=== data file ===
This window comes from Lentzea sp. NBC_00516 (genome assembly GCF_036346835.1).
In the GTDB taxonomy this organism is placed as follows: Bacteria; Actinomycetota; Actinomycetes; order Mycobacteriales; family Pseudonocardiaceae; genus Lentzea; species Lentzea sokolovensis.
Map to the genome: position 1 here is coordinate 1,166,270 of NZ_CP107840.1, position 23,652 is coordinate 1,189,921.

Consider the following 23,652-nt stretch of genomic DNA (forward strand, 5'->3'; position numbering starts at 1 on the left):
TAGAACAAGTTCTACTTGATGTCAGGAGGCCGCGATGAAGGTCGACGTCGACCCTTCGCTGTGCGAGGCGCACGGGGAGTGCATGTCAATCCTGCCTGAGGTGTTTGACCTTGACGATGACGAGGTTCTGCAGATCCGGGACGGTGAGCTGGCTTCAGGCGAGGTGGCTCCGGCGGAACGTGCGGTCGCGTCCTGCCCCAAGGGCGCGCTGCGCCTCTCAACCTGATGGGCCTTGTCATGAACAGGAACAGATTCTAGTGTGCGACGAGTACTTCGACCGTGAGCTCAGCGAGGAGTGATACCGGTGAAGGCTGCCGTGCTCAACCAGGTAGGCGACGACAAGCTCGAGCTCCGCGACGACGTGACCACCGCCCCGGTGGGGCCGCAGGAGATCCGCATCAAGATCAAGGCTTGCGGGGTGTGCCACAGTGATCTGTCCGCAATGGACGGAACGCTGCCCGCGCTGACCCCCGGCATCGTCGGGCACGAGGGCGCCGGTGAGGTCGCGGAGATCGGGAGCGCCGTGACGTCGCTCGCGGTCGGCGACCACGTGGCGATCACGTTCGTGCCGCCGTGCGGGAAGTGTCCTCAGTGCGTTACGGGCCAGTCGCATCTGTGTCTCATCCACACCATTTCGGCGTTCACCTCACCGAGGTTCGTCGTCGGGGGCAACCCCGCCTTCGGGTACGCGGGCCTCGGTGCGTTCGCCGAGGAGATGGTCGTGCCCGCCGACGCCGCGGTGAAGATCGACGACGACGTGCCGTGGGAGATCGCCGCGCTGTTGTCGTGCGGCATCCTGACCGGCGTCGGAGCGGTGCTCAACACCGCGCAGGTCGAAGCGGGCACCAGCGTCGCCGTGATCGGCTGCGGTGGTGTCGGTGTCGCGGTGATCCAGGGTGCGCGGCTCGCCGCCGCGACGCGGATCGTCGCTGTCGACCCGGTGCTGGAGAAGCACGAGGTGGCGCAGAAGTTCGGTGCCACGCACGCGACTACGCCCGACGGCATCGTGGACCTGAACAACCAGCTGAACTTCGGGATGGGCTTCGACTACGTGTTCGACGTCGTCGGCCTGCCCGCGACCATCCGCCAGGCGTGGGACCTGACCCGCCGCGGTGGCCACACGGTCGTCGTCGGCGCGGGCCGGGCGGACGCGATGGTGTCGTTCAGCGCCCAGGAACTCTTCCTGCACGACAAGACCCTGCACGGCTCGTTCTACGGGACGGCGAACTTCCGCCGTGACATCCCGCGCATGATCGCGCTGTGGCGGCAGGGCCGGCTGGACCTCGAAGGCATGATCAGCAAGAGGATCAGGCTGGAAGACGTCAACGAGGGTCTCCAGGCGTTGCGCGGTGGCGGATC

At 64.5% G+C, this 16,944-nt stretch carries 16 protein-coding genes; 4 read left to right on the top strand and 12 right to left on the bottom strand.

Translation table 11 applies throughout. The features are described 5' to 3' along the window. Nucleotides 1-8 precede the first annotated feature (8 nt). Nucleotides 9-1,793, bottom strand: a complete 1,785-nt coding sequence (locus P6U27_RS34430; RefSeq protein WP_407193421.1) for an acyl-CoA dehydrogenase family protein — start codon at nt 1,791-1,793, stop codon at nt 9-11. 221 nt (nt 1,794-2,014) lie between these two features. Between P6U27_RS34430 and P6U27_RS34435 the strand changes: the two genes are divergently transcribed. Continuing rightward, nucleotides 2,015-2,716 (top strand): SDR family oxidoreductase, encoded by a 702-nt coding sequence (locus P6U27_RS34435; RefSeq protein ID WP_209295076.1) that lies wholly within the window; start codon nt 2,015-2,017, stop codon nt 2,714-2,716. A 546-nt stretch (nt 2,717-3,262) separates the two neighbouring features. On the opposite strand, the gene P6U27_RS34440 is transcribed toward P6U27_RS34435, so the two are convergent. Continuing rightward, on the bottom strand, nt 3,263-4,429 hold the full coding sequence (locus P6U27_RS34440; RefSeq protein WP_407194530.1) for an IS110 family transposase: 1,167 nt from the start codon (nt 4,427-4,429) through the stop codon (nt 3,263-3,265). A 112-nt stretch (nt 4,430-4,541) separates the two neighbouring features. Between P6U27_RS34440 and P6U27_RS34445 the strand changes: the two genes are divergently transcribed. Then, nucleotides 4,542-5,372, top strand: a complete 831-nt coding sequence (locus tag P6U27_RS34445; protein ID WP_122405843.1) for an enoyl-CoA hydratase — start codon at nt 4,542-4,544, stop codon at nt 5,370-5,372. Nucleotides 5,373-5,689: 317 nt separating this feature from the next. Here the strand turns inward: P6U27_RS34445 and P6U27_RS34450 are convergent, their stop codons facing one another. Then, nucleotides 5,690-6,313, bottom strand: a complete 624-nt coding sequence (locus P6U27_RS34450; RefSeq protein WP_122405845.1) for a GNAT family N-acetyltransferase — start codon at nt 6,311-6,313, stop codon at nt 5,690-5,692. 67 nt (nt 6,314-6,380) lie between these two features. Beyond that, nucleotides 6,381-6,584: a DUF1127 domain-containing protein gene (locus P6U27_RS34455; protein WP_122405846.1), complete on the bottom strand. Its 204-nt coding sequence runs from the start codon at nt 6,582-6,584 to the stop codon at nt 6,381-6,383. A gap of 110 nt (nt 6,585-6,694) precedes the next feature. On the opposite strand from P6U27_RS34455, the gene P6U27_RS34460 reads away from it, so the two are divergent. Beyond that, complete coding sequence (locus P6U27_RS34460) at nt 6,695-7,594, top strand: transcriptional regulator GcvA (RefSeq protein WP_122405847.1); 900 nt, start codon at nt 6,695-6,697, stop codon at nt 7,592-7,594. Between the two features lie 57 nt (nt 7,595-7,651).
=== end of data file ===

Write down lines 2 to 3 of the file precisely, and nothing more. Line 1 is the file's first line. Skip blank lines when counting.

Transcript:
In the GTDB taxonomy this organism is placed as follows: Bacteria; Actinomycetota; Actinomycetes; order Mycobacteriales; family Pseudonocardiaceae; genus Lentzea; species Lentzea sokolovensis.
Map to the genome: position 1 here is coordinate 1,166,270 of NZ_CP107840.1, position 23,652 is coordinate 1,189,921.